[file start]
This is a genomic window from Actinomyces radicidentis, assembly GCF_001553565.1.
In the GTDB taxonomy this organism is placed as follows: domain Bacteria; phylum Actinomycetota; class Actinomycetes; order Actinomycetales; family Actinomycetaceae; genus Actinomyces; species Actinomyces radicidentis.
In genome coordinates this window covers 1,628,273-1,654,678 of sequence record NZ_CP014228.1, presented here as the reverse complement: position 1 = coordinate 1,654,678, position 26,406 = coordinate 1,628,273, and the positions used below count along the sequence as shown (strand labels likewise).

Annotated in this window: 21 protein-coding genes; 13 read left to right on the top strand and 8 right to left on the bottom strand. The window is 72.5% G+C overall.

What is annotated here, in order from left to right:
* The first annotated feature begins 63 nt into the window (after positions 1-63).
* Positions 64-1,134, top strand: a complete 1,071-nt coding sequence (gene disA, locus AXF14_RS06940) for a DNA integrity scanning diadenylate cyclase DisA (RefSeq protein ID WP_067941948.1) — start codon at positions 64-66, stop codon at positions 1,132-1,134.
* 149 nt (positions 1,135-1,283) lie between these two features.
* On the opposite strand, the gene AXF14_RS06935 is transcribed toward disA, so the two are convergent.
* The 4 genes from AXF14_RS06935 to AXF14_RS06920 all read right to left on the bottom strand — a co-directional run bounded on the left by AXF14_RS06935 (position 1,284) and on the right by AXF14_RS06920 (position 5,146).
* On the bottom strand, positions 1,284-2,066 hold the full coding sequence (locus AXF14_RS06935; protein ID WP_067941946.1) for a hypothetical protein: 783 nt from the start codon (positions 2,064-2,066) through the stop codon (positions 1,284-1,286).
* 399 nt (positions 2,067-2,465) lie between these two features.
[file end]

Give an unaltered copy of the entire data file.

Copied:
This is a genomic window from Actinomyces radicidentis, assembly GCF_001553565.1.
In the GTDB taxonomy this organism is placed as follows: domain Bacteria; phylum Actinomycetota; class Actinomycetes; order Actinomycetales; family Actinomycetaceae; genus Actinomyces; species Actinomyces radicidentis.
In genome coordinates this window covers 1,628,273-1,654,678 of sequence record NZ_CP014228.1, presented here as the reverse complement: position 1 = coordinate 1,654,678, position 26,406 = coordinate 1,628,273, and the positions used below count along the sequence as shown (strand labels likewise).

Annotated in this window: 21 protein-coding genes; 13 read left to right on the top strand and 8 right to left on the bottom strand. The window is 72.5% G+C overall.

What is annotated here, in order from left to right:
* The first annotated feature begins 63 nt into the window (after positions 1-63).
* Positions 64-1,134, top strand: a complete 1,071-nt coding sequence (gene disA, locus AXF14_RS06940) for a DNA integrity scanning diadenylate cyclase DisA (RefSeq protein ID WP_067941948.1) — start codon at positions 64-66, stop codon at positions 1,132-1,134.
* 149 nt (positions 1,135-1,283) lie between these two features.
* On the opposite strand, the gene AXF14_RS06935 is transcribed toward disA, so the two are convergent.
* The 4 genes from AXF14_RS06935 to AXF14_RS06920 all read right to left on the bottom strand — a co-directional run bounded on the left by AXF14_RS06935 (position 1,284) and on the right by AXF14_RS06920 (position 5,146).
* On the bottom strand, positions 1,284-2,066 hold the full coding sequence (locus AXF14_RS06935; protein ID WP_067941946.1) for a hypothetical protein: 783 nt from the start codon (positions 2,064-2,066) through the stop codon (positions 1,284-1,286).
* 399 nt (positions 2,067-2,465) lie between these two features.